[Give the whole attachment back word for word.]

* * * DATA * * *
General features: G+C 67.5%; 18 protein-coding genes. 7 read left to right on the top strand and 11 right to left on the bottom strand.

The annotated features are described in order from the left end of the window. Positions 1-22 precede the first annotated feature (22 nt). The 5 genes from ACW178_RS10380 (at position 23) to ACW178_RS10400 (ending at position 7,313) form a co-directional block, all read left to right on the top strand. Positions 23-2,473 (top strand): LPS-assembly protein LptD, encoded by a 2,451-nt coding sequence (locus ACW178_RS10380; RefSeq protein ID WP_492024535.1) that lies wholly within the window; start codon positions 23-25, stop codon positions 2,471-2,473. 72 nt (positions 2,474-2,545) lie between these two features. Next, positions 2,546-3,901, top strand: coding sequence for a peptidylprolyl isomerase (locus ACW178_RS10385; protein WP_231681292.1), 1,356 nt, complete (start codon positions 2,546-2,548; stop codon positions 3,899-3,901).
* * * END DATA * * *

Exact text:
General features: G+C 67.5%; 18 protein-coding genes. 7 read left to right on the top strand and 11 right to left on the bottom strand.

The annotated features are described in order from the left end of the window. Positions 1-22 precede the first annotated feature (22 nt). The 5 genes from ACW178_RS10380 (at position 23) to ACW178_RS10400 (ending at position 7,313) form a co-directional block, all read left to right on the top strand. Positions 23-2,473 (top strand): LPS-assembly protein LptD, encoded by a 2,451-nt coding sequence (locus ACW178_RS10380; RefSeq protein ID WP_492024535.1) that lies wholly within the window; start codon positions 23-25, stop codon positions 2,471-2,473. 72 nt (positions 2,474-2,545) lie between these two features. Next, positions 2,546-3,901, top strand: coding sequence for a peptidylprolyl isomerase (locus ACW178_RS10385; protein WP_231681292.1), 1,356 nt, complete (start codon positions 2,546-2,548; stop codon positions 3,899-3,901).